Sony Pictures Classics
Reviewed for Shockya.com & BigAppleReviews.net linked from Rotten Tomatoes by: Harvey Karten
Director: Florian Zeller
Writer: Christopher Hampton, Florian Zeller, based on Florian Zeller’s play “Le pere”
Cast: Anthony Hopkins, Olivia Colman, Mark Gatiss, Imogen Poots, Rufus Sewell, Olivia Willijams, Ayesha Dharker
Screened at: Critics’ link, NYC, 2/12/21
Opens: February 26, 2021 in theaters. March 26, 2021 on PVOD
I’ve sometimes wondered whether I would ever have to go to a nursing home, as I have seen movies about people residing in them that seem either not disabled at all or simply in wheelchairs. The folks in wheelchairs, I figure, might be able to take care of themselves in their own homes. After seeing “The Father” I have more insight into the sort of person, not necessary getting around on wheels, who might need either long-term attention in their own residences or full-time treatment in nursing homes.
Anthony Hopkins performs as a fellow who is not physically disabled but who is brain-addled. In Florian Zeller’s major contribution to the library of films about the disabled—the director’s play “Le pere” has been adapted cinematically—Anthony (Anthony Hopkins), in real life 83 years old, can walk around his flat, even take walks in the park outside, though he remains indoors in this film. Anthony is in denial about his condition as are so many people thoroughly confused by the perverse workings in their brains. His daughter Anne (Olivia Colman) is able to care for him, but she is moving to Paris to be with her fiancé and will be able to visit only on some weekends. Well, maybe Anthony is not totally in denial because when Anne announces her plans to leave, he remarks with trepidation “What is going to become of me?”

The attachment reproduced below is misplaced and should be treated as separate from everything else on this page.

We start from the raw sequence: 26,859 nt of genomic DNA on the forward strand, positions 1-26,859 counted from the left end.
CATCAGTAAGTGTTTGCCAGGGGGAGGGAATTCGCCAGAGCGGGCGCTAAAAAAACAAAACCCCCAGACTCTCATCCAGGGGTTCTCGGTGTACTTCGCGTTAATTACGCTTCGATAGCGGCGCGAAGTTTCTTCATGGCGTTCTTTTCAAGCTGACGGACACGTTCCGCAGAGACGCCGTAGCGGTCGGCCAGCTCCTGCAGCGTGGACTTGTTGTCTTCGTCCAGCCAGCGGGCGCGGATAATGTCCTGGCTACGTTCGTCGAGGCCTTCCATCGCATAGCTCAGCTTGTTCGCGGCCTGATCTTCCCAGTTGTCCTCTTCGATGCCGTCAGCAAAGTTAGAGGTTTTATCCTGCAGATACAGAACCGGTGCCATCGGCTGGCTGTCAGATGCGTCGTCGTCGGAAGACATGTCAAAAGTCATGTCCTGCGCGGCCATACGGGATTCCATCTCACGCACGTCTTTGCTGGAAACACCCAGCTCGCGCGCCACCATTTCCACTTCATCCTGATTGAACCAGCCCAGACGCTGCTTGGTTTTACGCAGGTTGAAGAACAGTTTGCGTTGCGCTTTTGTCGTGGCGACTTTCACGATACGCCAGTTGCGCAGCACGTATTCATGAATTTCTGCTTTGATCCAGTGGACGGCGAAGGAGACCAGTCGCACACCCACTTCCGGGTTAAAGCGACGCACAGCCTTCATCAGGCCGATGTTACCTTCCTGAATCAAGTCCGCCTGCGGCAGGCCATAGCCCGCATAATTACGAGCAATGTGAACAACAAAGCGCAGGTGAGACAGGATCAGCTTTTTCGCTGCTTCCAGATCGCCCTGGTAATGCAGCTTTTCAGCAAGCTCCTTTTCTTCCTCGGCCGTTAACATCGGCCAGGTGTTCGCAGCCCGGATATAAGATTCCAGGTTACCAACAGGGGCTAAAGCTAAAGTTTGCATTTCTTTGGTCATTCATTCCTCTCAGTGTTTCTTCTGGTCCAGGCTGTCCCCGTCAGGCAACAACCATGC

Anthony is sure of one thing. He owns his own flat, except when he does not, because Anne’s boyfriend-fiancé (Mark Gatiss) known as simply “the man” appears there, suggesting that this is his place and that Anthony is merely a guest. But wait! Anne’s supposed husband Paul (Rufus Sewell) acts like Anne’s husband, suggesting that Anne move her father to a nursing home. He overhears. The movie turns into a form of sci-fi when the furniture and walls of his abode change, something that could be done in a Broadway theater easily with a rotating stage but looks more natural cinematically.
Can you image being like Anthony? You still have your physical health; you can walk around, go outside to the park, converse seeming lucid part of the time. But it’s like you’re in a dream, not quite a nightmare, but causing you to be vertiginous so much of the time. The movie audience will be baffled and pleasantly surprised and will try to guess the truth. Is Anne really moving to Paris? Is this Anthony’s place or is he a guest? Why does the furniture change? What happened to the painting on the wall? And why is he always misplacing my watch?
The film is a big tease and happily so. Anthony Hopkins is so good he makes us scared: that one way, in the not so distant future, this could be any of us, as confused in real life as we are unhinged in our theater seats during the film. Credit also to Olivia Colman who, like Hopkins, may be nominated for best performer during the 93rd Academy Awards ceremony and by a host of other award groups. A stunning experience.
98 minutes. © 2021 by Harvey Karten, Member, New York Film Critics Online
Story – A-
Acting – A
Technical – A-
Overall – A-